Allies back Modi for third term after election setback - 3 minutes read

Narendra Modi is set to be India's prime minister for a third time, a day after humbling election results which saw his majority slashed by a resurgent opposition.

Mr Modi was backed to be prime minister again following a meeting with his National Democratic Alliance (NDA) on Wednesday.

The 73-year-old had found himself unexpectedly reliant on the NDA's smaller parties to reach a parliamentary majority after his own party fell short of the 272 needed to form the next government.

However, the opposition - which won 232 seats to the NDA's 293 - has yet to formally concede.

It was holding its own meeting on Wednesday in the capital, Delhi, to discuss next steps.

Mr Modi is likely to be sworn in for a record-equalling third term later this week.

Mr Modi and his Hindu-nationalist Bharatiya Janata Party (BJP) won 240 seats following the weeks-long, seven-stage election, making them the largest party in the Lok Sabha, India's lower house.

But it is a significantly reduced number for the prime minister: in 2019, the BJP won 303 seats, and Mr Modi had said he was aiming for 370 seats this time round.

Instead, they have had to rely on NDA partners to secure Mr Modi's third term.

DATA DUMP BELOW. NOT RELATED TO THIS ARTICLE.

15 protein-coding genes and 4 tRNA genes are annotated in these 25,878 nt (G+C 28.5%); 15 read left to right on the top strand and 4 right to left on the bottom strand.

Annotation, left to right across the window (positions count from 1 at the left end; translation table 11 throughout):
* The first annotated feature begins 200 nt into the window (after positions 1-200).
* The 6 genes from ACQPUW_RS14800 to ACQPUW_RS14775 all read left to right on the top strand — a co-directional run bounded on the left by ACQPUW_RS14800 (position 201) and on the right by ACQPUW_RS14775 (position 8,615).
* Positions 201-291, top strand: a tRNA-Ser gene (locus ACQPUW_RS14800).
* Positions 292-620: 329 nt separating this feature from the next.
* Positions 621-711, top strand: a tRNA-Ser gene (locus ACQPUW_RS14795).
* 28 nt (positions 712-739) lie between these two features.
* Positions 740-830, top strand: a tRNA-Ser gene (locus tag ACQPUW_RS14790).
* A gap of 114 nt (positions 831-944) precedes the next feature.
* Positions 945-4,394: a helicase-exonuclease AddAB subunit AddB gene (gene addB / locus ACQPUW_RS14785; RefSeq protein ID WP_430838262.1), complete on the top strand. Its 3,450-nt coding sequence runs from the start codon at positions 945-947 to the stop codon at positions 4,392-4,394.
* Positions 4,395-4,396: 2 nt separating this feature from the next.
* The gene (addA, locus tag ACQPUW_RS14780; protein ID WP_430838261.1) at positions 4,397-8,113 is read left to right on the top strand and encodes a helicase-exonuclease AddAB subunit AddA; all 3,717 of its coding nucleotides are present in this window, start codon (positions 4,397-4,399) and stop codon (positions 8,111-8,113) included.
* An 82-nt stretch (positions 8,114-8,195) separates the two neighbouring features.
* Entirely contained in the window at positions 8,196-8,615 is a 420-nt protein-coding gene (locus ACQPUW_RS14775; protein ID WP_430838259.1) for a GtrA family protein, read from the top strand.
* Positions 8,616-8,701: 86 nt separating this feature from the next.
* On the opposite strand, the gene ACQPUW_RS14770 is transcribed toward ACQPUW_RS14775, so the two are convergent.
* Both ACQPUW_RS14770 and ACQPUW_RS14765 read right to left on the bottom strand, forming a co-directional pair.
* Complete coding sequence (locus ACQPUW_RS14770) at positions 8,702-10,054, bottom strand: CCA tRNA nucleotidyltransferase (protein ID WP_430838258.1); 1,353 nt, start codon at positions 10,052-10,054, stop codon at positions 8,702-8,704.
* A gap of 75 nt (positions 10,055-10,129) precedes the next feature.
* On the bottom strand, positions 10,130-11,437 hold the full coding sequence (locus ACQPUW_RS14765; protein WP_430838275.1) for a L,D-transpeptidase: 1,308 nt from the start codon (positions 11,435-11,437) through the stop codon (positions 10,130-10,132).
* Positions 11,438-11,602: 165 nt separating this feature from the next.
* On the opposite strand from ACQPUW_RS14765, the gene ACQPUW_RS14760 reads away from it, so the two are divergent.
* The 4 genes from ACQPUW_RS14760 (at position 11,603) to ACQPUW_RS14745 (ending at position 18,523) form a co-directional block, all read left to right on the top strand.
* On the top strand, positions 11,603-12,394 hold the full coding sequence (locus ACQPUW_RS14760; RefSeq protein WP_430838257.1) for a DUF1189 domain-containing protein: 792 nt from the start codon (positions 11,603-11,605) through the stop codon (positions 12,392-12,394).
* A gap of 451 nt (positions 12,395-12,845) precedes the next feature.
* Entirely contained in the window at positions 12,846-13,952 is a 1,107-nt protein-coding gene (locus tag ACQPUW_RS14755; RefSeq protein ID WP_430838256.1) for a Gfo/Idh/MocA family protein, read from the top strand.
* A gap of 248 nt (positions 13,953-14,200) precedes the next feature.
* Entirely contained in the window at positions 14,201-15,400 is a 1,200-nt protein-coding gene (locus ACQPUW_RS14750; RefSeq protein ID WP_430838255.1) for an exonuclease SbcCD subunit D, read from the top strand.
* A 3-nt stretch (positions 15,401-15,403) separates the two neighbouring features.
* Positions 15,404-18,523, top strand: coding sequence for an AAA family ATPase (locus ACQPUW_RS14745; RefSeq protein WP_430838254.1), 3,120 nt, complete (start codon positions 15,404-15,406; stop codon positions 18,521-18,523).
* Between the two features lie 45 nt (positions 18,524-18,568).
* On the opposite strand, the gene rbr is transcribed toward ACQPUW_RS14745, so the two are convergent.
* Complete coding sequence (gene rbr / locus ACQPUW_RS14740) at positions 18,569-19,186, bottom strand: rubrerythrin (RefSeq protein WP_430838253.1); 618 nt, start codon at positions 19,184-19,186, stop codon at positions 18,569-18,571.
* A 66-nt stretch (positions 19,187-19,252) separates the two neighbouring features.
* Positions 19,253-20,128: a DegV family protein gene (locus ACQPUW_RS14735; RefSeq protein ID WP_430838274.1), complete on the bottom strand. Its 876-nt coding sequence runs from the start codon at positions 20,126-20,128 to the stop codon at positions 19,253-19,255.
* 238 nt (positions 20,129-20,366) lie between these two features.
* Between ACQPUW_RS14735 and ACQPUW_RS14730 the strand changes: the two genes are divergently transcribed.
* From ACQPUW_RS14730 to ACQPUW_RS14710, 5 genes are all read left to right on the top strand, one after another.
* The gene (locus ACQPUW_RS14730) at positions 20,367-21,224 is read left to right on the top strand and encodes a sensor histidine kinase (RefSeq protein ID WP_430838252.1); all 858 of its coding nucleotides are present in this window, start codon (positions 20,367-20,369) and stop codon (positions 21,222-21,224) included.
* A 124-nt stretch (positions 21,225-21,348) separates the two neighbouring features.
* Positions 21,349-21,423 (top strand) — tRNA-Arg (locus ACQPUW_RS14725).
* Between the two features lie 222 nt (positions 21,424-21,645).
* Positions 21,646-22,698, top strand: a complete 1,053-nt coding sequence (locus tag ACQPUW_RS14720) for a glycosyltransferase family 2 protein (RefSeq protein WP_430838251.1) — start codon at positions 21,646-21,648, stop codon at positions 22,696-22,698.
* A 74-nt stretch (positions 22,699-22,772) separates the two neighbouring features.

According to an NDA release, he was "unanimously" chosen as their leader at the meeting at his Delhi residence, adding they were "committed to serving the poor, women, youth, farmers and exploited, deprived and oppressed citizens of India".

Exactly what concessions its partners may have elicited from the BJP remains to be seen. Ahead of the meeting, there was speculation that demands from more powerful groups may have included ministerial positions in return for their support.

It is the first time Mr Modi will have governed in coalition without his party having an outright majority, and it is unclear what the next five years will look like.

Nilanajan Mukhopadhyay, who has written a biography of Mr Modi, told AFP news agency it would "force Modi to take the point of view of others".

"We shall see more democracy and a healthy parliament," he added.

"He will have to be a leader that he has never been; we will have to see a new Modi."

Meanwhile, the opposition INDIA coalition has been celebrating the results - despite not winning.

Congress president Mallikarjun Kharge hailed the "overwhelming support received by our alliance" and said voters had sent a message opposing the BJP's "politics of hate, corruption and deprivation".

"This is a mandate in defence of the Constitution of India and against price rise, unemployment, and crony capitalism and also to save democracy," his statement on social media added.

Following the NDA's declaration of victory, the White House congratulated Mr Modi and said the US was hoping to work with India to "ensure a free and open" Asia.

This year's Indian election was the largest the world has ever seen. More than 600m people took part - or 66% of the country's eligible voters. Nearly a billion people had registered to vote in total – about one in eight of the global population.

Voting was staggered over seven rounds between 19 April and 1 June for security and logistical reasons. Much of the election took place in extreme and deadly heat as temperatures in parts of India soared to nearly 50C.

Source: BBC News

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